In the past, the company relied on email, but it wasn’t ideal. Of the many reasons why email doesn’t work, the most important is that email does not support the urgency or the focus needed to answer the escalations. Email also does not provide a central location for others to review, so when new employees came in there was no history to learn from. “We quickly became buried under hundreds of saved email threads from numerous recipients answering slightly different versions of the same questions.”
ASM also looked into chat services, but that required everyone to be online at the same time, so it was a non-starter. ASM needed an asynchronous communications service.
To make matters more difficult, all of the employees were off-site, so they needed a service that was cloud-based. And because of the nature of escalations on nights and weekends, they needed a system that could be easily accessed both from the web as well as from mobile devices, so that no matter where other team members were, they could be kept in the loop. “If a customer needs help for their fantasy football draft in a few hours or their money back, I need to get the answer to the support team immediately, not in a few hours when I check my email again. The Glassboard mobile app notifies me of the issue and I can respond as easily as replying to a text message.”
We’re honored that ASM has chosen Glassboard! Do you have an interesting way that you’re using Glassboard? Tell us about it! email@example.com
Number of steps for Facebook privacy settings: 12. Number of steps for Glassboard privacy settings: 0.
This article from Business Insider outlines each of 12 steps you need to work through in order to have complete control over your privacy settings in Facebook. It’s obviously a complicated process, so much so that Consumer Reports refers to it as “labyrinthian.”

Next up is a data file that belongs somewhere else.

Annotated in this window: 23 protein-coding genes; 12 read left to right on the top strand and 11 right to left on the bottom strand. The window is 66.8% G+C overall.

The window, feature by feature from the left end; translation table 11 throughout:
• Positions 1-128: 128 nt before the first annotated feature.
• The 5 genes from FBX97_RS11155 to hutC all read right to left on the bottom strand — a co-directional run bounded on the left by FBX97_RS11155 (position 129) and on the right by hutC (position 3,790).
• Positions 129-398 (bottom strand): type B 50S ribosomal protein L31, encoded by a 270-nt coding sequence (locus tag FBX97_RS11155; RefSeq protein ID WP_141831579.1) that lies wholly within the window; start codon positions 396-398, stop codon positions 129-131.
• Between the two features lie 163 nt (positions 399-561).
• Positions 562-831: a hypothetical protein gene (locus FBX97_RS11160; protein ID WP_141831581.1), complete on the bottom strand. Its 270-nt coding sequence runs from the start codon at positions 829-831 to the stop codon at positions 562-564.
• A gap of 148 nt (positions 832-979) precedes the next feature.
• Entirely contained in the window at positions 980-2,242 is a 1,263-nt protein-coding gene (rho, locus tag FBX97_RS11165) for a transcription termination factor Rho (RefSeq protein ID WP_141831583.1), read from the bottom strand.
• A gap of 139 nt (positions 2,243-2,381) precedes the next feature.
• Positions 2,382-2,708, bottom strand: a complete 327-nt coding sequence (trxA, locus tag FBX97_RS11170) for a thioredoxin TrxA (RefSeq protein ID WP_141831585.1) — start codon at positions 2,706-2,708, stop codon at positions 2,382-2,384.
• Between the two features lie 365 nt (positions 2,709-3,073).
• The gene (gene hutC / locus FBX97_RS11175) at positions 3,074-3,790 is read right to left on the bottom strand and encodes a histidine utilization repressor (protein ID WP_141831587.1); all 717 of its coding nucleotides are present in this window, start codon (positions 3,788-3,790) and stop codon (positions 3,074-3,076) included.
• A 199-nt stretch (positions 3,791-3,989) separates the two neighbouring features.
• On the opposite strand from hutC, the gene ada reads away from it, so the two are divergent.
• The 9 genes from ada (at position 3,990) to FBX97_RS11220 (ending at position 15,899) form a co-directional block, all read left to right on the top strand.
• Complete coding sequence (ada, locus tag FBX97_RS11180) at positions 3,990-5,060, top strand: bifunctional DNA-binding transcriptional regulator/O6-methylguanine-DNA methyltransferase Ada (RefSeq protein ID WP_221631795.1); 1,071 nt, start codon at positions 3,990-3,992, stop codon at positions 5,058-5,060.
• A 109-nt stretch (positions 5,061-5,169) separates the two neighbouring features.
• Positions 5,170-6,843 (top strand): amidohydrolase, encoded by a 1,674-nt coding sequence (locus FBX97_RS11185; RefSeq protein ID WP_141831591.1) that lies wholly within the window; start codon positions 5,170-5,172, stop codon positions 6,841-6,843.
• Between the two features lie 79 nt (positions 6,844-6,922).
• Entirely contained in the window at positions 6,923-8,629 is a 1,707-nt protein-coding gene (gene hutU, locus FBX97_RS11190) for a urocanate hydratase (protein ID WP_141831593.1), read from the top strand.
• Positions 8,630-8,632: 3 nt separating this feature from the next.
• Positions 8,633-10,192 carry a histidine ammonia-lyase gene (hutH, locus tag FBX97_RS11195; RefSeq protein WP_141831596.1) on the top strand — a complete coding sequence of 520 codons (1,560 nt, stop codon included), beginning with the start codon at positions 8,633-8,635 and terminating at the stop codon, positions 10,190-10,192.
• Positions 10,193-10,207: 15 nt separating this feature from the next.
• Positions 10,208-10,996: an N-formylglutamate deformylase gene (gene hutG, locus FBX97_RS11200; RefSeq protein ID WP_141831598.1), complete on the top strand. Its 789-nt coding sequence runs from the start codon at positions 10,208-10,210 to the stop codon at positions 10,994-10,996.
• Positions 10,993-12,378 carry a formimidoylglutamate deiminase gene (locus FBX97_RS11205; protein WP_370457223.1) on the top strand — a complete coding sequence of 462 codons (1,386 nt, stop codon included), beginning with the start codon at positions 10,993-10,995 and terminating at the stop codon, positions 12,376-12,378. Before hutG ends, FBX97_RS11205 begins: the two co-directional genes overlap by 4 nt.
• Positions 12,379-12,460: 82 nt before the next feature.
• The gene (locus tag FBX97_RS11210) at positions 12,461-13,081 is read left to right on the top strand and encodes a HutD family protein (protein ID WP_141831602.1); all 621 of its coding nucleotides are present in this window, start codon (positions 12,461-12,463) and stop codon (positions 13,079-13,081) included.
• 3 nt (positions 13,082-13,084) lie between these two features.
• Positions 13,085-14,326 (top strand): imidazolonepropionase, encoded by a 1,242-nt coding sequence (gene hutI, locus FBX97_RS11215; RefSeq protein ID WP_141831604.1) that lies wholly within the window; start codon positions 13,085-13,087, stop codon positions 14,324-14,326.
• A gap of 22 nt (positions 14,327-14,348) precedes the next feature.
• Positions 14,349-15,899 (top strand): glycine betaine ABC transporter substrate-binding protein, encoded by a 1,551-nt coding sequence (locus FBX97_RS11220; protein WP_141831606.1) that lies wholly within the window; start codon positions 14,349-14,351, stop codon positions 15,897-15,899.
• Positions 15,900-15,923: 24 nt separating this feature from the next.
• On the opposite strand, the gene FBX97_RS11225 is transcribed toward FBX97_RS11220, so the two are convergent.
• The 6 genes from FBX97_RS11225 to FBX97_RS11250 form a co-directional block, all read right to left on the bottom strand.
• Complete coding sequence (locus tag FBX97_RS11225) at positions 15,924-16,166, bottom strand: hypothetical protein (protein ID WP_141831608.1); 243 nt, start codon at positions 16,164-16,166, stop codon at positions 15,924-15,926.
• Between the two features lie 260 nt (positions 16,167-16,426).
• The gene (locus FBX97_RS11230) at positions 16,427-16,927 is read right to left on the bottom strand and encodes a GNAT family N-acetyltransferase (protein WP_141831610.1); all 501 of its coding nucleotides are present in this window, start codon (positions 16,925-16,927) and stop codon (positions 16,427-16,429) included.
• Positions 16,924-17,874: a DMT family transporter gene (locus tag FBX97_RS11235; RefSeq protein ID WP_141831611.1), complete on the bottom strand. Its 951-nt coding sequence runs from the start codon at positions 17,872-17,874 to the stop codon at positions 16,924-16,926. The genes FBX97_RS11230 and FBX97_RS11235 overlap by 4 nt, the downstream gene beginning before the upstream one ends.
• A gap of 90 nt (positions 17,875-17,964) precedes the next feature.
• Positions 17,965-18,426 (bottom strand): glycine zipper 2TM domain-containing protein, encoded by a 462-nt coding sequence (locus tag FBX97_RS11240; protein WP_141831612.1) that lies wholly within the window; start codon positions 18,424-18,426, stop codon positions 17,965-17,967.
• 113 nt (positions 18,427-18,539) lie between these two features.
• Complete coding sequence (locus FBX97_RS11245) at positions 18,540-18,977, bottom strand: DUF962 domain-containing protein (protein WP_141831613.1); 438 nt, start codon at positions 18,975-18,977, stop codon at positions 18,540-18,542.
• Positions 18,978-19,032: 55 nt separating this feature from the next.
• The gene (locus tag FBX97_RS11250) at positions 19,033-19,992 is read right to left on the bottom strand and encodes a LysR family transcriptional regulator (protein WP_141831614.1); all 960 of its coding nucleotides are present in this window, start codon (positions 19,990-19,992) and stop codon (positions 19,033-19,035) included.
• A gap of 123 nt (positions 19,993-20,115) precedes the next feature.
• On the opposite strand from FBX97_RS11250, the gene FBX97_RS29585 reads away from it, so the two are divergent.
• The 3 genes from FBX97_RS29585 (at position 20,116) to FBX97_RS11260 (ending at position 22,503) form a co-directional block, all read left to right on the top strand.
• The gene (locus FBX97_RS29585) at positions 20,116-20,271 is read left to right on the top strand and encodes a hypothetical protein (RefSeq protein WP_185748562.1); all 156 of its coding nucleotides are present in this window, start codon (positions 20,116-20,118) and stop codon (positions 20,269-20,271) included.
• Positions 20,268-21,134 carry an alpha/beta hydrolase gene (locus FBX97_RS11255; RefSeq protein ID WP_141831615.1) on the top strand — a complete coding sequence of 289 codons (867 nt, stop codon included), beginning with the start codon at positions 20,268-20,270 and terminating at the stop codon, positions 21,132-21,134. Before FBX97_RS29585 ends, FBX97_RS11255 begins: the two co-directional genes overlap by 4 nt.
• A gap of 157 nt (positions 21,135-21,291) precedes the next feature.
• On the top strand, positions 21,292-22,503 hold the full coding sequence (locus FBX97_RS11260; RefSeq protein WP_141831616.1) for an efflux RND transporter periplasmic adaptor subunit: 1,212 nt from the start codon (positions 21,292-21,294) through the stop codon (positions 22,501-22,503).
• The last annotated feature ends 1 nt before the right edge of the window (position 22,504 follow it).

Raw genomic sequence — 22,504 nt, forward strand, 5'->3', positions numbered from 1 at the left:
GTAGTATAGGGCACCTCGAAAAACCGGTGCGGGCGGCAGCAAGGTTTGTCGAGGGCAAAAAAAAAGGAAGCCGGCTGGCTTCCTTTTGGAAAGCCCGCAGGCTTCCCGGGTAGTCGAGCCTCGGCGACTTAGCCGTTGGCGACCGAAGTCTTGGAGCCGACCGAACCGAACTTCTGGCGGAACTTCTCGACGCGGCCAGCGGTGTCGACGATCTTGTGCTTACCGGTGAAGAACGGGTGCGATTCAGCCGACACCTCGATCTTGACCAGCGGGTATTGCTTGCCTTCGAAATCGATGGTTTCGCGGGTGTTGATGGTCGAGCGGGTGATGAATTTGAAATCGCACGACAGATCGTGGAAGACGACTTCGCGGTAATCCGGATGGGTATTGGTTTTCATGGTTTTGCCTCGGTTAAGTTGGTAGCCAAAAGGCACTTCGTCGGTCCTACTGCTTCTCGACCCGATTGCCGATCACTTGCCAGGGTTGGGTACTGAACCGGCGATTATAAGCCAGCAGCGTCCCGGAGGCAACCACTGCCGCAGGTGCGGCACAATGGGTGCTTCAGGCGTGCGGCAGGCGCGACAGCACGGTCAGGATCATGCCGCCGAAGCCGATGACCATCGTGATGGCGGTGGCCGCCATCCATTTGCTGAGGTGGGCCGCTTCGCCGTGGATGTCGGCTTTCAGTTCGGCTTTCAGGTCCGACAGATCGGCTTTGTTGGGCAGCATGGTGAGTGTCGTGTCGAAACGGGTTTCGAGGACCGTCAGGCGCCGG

Who wants to take the time to do all that? It’s unfortunate that guarding your privacy has become so intricate.
Now is a great time to remind all of you that Glassboard has zero privacy settings. It is private all of the time.
That’s 20 hours a month. Reading boring legalese. You would need to take 30 days off of work a year! I’m sure your boss won’t mind.
If we look at other things that are time consuming, I’m sure we can cut some of them out of our lives to make room for all this reading.
- We spend about 150 hours a month watching TV. Why not cut some of that out? You could blaze through 900 privacy policies!
- The average American spends 8 hours a month on Facebook. That’s an entire work day, or about 48 privacy policies read.
What else could we do for 20 hours in a month instead of reading privacy policies? You could:
- Listen to that one Gotye song 300 times!
- Watch every Harry Potter movie and still have 14 minutes to spare!
- Drive from Denver to Tijuana!
There was an astounding amount of backlash against the Girls Around Me app, and rightfully so. The app developers argued that since they were using public information they weren’t doing anything wrong. Women were indeed sharing their locations publicly and weren’t practicing due diligence. But just because the information is out there, doesn’t mean it should be aggregated in such a sexist way.
Why is that app sexist and not just creepy? Because the developer explains that the purpose of the app was to find hot women around you. And here I thought it was just so you could avoid sausage fests.
This is where Foursquare drew the line and revoked access to their API. Girls Around Me attempted to shift the purpose of location sharing from innocuous check-ins to potential targets of stalking. Facebook’s reaction? They advised people to adjust their privacy settings.